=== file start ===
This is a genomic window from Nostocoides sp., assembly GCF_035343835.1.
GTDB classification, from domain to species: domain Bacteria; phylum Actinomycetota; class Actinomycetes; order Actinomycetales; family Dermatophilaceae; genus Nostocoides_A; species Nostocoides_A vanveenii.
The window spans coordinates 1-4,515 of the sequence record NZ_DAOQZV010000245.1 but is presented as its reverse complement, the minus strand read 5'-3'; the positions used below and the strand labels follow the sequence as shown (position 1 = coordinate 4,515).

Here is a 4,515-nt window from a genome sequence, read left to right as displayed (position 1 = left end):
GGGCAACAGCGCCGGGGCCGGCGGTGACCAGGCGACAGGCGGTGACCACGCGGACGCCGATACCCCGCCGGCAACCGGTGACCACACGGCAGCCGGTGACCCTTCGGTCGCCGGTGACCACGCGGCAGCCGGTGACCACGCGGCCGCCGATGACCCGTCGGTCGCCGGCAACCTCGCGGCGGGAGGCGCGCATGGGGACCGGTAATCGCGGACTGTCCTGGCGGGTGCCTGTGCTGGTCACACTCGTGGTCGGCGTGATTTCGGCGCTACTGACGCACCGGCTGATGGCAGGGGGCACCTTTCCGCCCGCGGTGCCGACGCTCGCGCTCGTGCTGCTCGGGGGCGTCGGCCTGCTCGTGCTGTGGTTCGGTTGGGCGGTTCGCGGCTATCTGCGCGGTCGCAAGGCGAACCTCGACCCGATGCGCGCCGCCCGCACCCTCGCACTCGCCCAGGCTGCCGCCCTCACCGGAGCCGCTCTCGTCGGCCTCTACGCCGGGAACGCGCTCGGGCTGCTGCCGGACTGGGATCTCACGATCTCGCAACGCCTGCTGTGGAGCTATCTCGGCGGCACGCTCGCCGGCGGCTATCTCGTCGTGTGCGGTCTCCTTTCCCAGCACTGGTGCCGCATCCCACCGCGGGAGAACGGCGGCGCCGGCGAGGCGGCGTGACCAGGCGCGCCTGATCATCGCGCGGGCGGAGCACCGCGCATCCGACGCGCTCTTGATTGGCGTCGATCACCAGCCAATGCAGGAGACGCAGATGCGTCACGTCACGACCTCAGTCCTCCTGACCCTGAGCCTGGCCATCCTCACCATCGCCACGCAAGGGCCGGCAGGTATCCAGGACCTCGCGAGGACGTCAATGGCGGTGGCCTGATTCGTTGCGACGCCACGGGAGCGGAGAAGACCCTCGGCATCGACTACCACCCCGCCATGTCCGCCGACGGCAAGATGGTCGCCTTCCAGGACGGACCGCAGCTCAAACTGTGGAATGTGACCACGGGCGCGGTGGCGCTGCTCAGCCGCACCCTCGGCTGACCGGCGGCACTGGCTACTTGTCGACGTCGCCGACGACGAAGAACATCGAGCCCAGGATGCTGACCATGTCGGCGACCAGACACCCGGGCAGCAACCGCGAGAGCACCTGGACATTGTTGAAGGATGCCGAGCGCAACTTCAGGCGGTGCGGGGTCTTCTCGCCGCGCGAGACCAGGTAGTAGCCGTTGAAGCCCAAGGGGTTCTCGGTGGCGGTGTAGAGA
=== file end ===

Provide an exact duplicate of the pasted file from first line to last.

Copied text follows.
This is a genomic window from Nostocoides sp., assembly GCF_035343835.1.
GTDB classification, from domain to species: domain Bacteria; phylum Actinomycetota; class Actinomycetes; order Actinomycetales; family Dermatophilaceae; genus Nostocoides_A; species Nostocoides_A vanveenii.
The window spans coordinates 1-4,515 of the sequence record NZ_DAOQZV010000245.1 but is presented as its reverse complement, the minus strand read 5'-3'; the positions used below and the strand labels follow the sequence as shown (position 1 = coordinate 4,515).

Here is a 4,515-nt window from a genome sequence, read left to right as displayed (position 1 = left end):
GGGCAACAGCGCCGGGGCCGGCGGTGACCAGGCGACAGGCGGTGACCACGCGGACGCCGATACCCCGCCGGCAACCGGTGACCACACGGCAGCCGGTGACCCTTCGGTCGCCGGTGACCACGCGGCAGCCGGTGACCACGCGGCCGCCGATGACCCGTCGGTCGCCGGCAACCTCGCGGCGGGAGGCGCGCATGGGGACCGGTAATCGCGGACTGTCCTGGCGGGTGCCTGTGCTGGTCACACTCGTGGTCGGCGTGATTTCGGCGCTACTGACGCACCGGCTGATGGCAGGGGGCACCTTTCCGCCCGCGGTGCCGACGCTCGCGCTCGTGCTGCTCGGGGGCGTCGGCCTGCTCGTGCTGTGGTTCGGTTGGGCGGTTCGCGGCTATCTGCGCGGTCGCAAGGCGAACCTCGACCCGATGCGCGCCGCCCGCACCCTCGCACTCGCCCAGGCTGCCGCCCTCACCGGAGCCGCTCTCGTCGGCCTCTACGCCGGGAACGCGCTCGGGCTGCTGCCGGACTGGGATCTCACGATCTCGCAACGCCTGCTGTGGAGCTATCTCGGCGGCACGCTCGCCGGCGGCTATCTCGTCGTGTGCGGTCTCCTTTCCCAGCACTGGTGCCGCATCCCACCGCGGGAGAACGGCGGCGCCGGCGAGGCGGCGTGACCAGGCGCGCCTGATCATCGCGCGGGCGGAGCACCGCGCATCCGACGCGCTCTTGATTGGCGTCGATCACCAGCCAATGCAGGAGACGCAGATGCGTCACGTCACGACCTCAGTCCTCCTGACCCTGAGCCTGGCCATCCTCACCATCGCCACGCAAGGGCCGGCAGGTATCCAGGACCTCGCGAGGACGTCAATGGCGGTGGCCTGATTCGTTGCGACGCCACGGGAGCGGAGAAGACCCTCGGCATCGACTACCACCCCGCCATGTCCGCCGACGGCAAGATGGTCGCCTTCCAGGACGGACCGCAGCTCAAACTGTGGAATGTGACCACGGGCGCGGTGGCGCTGCTCAGCCGCACCCTCGGCTGACCGGCGGCACTGGCTACTTGTCGACGTCGCCGACGACGAAGAACATCGAGCCCAGGATGCTGACCATGTCGGCGACCAGACACCCGGGCAGCAACCGCGAGAGCACCTGGACATTGTTGAAGGATGCCGAGCGCAACTTCAGGCGGTGCGGGGTCTTCTCGCCGCGCGAGACCAGGTAGTAGCCGTTGAAGCCCAAGGGGTTCTCGGTGGCGGTGTAGAGA